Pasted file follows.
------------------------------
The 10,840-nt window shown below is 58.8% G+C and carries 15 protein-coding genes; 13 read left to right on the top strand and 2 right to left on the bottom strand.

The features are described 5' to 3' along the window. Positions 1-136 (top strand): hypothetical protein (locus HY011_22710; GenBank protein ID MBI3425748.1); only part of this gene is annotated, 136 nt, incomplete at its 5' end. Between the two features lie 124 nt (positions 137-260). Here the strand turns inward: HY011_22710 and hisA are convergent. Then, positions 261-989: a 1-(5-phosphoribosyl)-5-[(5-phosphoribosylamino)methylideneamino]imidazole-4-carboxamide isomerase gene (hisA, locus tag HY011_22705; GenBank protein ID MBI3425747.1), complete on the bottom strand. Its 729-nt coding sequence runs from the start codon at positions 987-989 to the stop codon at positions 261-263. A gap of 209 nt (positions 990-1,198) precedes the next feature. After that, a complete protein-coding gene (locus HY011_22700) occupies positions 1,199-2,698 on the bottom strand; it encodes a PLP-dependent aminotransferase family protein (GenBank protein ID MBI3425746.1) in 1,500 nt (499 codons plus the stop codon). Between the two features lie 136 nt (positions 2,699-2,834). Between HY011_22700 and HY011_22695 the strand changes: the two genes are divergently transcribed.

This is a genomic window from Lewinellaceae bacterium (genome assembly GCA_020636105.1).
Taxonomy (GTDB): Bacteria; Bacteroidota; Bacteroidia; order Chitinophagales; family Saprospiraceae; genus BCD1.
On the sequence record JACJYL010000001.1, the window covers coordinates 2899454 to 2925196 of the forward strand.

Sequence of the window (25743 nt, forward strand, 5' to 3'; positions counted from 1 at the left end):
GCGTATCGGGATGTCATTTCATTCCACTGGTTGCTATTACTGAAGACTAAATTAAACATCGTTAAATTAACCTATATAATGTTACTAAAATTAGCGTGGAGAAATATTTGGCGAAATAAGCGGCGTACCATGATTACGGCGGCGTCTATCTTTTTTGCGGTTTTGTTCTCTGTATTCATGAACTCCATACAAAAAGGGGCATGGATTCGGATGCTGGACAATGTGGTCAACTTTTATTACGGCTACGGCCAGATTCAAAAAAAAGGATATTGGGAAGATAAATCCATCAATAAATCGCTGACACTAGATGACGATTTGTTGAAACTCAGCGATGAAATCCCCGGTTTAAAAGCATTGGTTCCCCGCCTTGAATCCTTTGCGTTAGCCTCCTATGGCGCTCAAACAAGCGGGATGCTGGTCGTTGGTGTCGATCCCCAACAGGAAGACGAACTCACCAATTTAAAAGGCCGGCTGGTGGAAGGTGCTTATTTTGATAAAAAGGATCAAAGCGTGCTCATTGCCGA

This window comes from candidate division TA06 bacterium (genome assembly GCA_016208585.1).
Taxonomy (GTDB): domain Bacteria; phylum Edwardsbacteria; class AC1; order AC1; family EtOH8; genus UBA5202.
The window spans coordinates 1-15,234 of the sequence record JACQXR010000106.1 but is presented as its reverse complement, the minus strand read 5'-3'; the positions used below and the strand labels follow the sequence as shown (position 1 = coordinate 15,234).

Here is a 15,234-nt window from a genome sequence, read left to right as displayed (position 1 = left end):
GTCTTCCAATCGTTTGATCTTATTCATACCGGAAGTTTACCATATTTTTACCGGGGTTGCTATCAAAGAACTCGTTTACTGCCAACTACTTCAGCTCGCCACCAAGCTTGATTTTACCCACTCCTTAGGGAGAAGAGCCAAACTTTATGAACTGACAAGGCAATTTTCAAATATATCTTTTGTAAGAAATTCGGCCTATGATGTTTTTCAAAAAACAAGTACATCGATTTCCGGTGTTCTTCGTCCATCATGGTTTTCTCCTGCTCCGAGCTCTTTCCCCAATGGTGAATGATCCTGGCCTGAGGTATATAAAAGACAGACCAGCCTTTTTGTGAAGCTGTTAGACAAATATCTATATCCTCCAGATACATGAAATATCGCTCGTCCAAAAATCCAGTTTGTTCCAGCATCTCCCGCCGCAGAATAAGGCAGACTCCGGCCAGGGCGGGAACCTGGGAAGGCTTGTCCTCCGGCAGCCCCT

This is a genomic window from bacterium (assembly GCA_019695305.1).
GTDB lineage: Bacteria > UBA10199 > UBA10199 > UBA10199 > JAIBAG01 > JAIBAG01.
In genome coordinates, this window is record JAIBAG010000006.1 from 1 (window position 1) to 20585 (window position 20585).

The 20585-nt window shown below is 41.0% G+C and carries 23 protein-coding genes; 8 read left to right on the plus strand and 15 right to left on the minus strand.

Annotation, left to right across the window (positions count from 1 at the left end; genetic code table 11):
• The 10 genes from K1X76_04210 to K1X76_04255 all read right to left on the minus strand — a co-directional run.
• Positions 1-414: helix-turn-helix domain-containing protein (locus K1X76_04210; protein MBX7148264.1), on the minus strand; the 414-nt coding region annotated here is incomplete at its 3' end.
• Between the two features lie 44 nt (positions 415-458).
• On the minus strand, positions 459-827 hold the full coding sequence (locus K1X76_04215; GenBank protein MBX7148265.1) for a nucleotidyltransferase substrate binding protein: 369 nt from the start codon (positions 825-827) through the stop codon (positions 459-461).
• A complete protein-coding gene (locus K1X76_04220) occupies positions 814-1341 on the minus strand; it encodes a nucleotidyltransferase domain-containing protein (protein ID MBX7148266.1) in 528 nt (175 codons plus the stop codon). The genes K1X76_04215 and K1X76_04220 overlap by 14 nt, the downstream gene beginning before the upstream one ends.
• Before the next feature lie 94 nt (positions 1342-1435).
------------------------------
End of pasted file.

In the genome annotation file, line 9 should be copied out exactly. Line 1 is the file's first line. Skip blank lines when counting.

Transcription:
Taxonomy (GTDB): domain Bacteria; phylum Edwardsbacteria; class AC1; order AC1; family EtOH8; genus UBA5202.